On March 14, Case and Rep. Steve Womack, a Republican from Arkansas introduced “The Compact Impact Fairness Act” that would restore access to a range of federal benefits for FAS citizens who reside in the United States.


A similar bill was filed in the U.S. Senate by Sens. Mazie K. Hirono (D-HI) and John Boozman (R-AR).


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“The Compact Impact Fairness Act is one solution to this shortfall, and the Biden administration has endorsed it as part of its fiscal year 2024 budget request,” Case said. “The bill would both fulfill much of the federal responsibility and free up state resources to be allocated to state services for all citizens and residents.”


The Compact Impact Fairness Act, which was previously introduced in 2021, builds upon Hirono’s legislation to restore Medicaid eligibility for COFA citizens, which was signed into law in 2020. “COFA citizens are important members of our communities who, despite paying federal taxes, do not currently have the same access to federal benefits as other legal residents in the U.S.,” Hirono said.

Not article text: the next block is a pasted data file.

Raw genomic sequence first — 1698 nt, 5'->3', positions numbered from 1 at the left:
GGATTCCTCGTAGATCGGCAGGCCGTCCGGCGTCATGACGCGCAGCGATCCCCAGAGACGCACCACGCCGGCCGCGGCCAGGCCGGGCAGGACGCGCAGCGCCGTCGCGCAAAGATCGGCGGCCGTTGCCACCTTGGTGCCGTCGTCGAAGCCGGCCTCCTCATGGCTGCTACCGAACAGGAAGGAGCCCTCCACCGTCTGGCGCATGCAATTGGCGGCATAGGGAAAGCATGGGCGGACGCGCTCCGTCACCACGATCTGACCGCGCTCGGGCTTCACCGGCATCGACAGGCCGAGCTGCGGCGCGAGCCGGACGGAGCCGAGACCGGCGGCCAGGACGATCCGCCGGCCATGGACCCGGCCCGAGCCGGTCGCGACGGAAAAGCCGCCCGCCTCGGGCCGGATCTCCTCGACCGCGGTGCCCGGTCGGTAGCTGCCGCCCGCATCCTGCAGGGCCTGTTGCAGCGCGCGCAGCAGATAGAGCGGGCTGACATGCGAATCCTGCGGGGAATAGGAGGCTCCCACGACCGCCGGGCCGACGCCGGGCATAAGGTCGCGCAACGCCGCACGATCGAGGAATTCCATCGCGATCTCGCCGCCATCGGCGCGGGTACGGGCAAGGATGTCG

“The Compact Impact Fairness Act makes good on our commitment to COFA nations and citizens, recognizing their importance to our national security, our economy, and our communities. Importantly, this bill would also provide relief to states like Hawaii with large COFA communities,” Boozman said.